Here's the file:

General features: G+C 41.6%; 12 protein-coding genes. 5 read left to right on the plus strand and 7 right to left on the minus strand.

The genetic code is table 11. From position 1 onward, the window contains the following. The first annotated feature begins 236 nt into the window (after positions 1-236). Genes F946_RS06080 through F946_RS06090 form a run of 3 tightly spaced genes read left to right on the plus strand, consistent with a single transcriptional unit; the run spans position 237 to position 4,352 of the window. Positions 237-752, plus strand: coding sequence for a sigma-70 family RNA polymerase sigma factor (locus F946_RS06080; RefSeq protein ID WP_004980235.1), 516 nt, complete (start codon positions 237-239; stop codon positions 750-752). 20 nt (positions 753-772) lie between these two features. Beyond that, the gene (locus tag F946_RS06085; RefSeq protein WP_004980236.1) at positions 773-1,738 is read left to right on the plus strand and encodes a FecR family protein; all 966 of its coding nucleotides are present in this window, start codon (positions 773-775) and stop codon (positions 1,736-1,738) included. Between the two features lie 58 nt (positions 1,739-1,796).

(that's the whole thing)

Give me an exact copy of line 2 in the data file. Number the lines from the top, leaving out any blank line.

The genetic code is table 11. From position 1 onward, the window contains the following. The first annotated feature begins 236 nt into the window (after positions 1-236). Genes F946_RS06080 through F946_RS06090 form a run of 3 tightly spaced genes read left to right on the plus strand, consistent with a single transcriptional unit; the run spans position 237 to position 4,352 of the window. Positions 237-752, plus strand: coding sequence for a sigma-70 family RNA polymerase sigma factor (locus F946_RS06080; RefSeq protein ID WP_004980235.1), 516 nt, complete (start codon positions 237-239; stop codon positions 750-752). 20 nt (positions 753-772) lie between these two features. Beyond that, the gene (locus tag F946_RS06085; RefSeq protein WP_004980236.1) at positions 773-1,738 is read left to right on the plus strand and encodes a FecR family protein; all 966 of its coding nucleotides are present in this window, start codon (positions 773-775) and stop codon (positions 1,736-1,738) included. Between the two features lie 58 nt (positions 1,739-1,796).